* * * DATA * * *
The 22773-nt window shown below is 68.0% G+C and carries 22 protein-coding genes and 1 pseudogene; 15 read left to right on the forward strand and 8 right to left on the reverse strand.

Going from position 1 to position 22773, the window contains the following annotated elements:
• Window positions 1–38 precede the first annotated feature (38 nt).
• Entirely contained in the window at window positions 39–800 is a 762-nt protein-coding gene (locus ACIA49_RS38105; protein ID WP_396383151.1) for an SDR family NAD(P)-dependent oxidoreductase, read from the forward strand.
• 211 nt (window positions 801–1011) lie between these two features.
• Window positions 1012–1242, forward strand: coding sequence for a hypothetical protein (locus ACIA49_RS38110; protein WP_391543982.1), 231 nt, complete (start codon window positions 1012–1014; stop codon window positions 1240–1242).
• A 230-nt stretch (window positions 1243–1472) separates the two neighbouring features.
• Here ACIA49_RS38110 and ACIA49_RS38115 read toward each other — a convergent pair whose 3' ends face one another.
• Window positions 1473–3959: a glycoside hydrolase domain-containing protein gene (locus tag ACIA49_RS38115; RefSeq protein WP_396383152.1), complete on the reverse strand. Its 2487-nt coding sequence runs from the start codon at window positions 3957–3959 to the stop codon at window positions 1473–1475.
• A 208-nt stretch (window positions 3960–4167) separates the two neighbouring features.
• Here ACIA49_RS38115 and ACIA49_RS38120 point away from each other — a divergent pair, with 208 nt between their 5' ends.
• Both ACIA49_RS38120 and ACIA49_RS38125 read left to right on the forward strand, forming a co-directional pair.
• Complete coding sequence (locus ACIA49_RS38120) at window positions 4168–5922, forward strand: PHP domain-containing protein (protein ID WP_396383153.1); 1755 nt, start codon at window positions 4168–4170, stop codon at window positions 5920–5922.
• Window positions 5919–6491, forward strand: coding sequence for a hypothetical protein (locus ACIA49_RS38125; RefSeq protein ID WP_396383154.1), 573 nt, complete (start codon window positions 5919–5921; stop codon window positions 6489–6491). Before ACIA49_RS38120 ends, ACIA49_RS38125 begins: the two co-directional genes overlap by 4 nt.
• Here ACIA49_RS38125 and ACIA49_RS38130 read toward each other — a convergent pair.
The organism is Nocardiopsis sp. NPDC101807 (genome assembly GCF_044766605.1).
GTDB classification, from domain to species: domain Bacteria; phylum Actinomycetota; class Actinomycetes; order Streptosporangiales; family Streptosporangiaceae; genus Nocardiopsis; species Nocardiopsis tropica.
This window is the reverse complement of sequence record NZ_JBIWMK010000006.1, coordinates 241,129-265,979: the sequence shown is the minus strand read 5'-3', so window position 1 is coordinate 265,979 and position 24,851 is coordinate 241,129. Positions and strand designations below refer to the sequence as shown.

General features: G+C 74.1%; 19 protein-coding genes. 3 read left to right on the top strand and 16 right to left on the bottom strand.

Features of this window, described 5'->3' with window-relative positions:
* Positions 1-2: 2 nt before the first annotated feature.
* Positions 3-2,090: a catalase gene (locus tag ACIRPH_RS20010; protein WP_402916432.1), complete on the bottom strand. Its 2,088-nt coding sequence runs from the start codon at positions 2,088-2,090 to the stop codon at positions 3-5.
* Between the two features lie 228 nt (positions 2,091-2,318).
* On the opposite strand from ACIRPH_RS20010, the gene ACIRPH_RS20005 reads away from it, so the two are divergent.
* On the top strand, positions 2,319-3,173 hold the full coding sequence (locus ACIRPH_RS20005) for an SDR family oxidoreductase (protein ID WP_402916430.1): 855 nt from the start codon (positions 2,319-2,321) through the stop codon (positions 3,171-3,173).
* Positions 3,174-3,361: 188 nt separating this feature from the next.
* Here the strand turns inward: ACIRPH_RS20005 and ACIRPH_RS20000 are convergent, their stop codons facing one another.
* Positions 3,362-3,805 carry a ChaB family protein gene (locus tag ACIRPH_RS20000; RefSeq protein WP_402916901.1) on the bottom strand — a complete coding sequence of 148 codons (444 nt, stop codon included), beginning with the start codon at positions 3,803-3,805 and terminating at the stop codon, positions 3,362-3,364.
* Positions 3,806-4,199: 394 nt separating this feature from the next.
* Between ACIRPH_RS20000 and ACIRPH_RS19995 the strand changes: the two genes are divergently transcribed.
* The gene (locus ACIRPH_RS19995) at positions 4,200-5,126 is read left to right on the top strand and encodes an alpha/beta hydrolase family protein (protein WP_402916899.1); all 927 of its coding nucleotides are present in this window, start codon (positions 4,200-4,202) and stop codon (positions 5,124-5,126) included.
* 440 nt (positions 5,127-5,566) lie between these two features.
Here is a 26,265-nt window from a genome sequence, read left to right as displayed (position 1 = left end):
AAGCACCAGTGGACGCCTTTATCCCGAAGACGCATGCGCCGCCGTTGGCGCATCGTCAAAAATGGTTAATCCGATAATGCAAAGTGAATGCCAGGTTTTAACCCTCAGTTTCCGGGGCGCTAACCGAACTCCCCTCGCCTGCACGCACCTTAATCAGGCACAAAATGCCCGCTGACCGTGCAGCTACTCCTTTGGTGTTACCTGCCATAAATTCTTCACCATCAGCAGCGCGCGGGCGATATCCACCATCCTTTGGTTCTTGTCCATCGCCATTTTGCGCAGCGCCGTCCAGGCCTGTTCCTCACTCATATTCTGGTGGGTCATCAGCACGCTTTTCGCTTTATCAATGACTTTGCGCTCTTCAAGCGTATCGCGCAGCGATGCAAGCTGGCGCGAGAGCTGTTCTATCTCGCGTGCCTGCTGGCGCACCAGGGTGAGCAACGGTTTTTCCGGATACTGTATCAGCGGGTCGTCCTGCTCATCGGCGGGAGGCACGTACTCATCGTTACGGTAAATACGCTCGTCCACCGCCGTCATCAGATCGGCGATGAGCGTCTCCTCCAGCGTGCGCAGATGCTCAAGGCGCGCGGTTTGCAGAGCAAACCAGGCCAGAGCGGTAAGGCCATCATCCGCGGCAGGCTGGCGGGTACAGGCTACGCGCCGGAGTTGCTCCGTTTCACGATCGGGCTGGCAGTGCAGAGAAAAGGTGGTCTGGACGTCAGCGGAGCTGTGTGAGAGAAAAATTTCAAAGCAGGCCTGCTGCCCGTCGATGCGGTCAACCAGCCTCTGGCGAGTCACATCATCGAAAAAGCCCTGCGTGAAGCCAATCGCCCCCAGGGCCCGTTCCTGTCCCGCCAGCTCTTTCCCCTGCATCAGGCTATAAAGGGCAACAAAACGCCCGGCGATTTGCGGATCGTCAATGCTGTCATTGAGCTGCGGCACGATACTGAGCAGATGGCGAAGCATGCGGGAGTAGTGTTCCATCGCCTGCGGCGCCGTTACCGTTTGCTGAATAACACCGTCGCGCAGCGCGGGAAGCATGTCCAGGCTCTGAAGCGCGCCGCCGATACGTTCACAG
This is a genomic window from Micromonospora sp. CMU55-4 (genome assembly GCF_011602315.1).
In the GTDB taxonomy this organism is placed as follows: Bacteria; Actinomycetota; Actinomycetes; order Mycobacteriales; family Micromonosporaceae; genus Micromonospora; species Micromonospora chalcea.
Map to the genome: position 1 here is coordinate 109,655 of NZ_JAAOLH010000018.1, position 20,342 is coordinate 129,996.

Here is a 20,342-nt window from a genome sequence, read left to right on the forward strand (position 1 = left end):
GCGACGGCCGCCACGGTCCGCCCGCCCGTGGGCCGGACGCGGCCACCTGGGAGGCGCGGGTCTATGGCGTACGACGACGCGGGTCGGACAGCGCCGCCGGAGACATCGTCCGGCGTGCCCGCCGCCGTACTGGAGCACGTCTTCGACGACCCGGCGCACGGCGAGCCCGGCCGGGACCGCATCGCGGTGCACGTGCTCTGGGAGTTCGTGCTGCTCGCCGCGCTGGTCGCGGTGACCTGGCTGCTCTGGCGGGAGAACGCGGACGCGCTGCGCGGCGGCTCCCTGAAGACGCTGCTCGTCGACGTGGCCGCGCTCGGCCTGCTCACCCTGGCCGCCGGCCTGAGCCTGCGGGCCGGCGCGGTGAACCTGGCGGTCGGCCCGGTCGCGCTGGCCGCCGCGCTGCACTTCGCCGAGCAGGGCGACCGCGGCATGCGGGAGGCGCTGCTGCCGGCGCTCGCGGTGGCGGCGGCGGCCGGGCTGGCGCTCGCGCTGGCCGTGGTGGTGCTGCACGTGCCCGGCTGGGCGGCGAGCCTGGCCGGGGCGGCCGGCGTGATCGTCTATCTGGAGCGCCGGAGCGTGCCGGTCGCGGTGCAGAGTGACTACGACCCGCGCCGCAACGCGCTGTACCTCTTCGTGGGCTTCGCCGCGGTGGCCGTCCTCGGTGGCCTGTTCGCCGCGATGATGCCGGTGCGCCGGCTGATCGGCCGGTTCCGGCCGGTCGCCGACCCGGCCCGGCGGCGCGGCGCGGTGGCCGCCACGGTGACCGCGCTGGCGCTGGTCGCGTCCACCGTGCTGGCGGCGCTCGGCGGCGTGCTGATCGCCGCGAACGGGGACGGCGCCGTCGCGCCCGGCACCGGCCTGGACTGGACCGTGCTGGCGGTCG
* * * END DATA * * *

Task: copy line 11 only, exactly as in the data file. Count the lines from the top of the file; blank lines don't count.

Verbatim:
• Here ACIA49_RS38115 and ACIA49_RS38120 point away from each other — a divergent pair, with 208 nt between their 5' ends.